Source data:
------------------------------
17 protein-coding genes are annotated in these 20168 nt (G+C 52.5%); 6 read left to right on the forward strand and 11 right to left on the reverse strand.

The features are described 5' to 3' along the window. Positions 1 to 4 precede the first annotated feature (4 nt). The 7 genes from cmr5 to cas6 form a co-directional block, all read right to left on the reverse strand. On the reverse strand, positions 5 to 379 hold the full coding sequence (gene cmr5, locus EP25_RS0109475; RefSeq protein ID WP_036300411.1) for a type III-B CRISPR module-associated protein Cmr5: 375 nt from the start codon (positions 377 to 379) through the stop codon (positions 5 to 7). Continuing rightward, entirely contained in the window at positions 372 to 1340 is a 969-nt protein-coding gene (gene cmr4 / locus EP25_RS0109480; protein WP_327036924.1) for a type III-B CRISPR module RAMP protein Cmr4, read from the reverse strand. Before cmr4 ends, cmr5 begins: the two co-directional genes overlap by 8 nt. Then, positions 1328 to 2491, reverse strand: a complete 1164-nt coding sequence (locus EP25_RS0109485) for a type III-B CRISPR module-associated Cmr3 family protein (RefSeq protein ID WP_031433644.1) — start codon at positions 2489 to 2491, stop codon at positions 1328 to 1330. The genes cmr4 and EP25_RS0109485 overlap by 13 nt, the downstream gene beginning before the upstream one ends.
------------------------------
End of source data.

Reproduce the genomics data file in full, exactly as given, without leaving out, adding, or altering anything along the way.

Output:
17 protein-coding genes are annotated in these 20168 nt (G+C 52.5%); 6 read left to right on the forward strand and 11 right to left on the reverse strand.

The features are described 5' to 3' along the window. Positions 1 to 4 precede the first annotated feature (4 nt). The 7 genes from cmr5 to cas6 form a co-directional block, all read right to left on the reverse strand. On the reverse strand, positions 5 to 379 hold the full coding sequence (gene cmr5, locus EP25_RS0109475; RefSeq protein ID WP_036300411.1) for a type III-B CRISPR module-associated protein Cmr5: 375 nt from the start codon (positions 377 to 379) through the stop codon (positions 5 to 7). Continuing rightward, entirely contained in the window at positions 372 to 1340 is a 969-nt protein-coding gene (gene cmr4 / locus EP25_RS0109480; protein WP_327036924.1) for a type III-B CRISPR module RAMP protein Cmr4, read from the reverse strand. Before cmr4 ends, cmr5 begins: the two co-directional genes overlap by 8 nt. Then, positions 1328 to 2491, reverse strand: a complete 1164-nt coding sequence (locus EP25_RS0109485) for a type III-B CRISPR module-associated Cmr3 family protein (RefSeq protein ID WP_031433644.1) — start codon at positions 2489 to 2491, stop codon at positions 1328 to 1330. The genes cmr4 and EP25_RS0109485 overlap by 13 nt, the downstream gene beginning before the upstream one ends.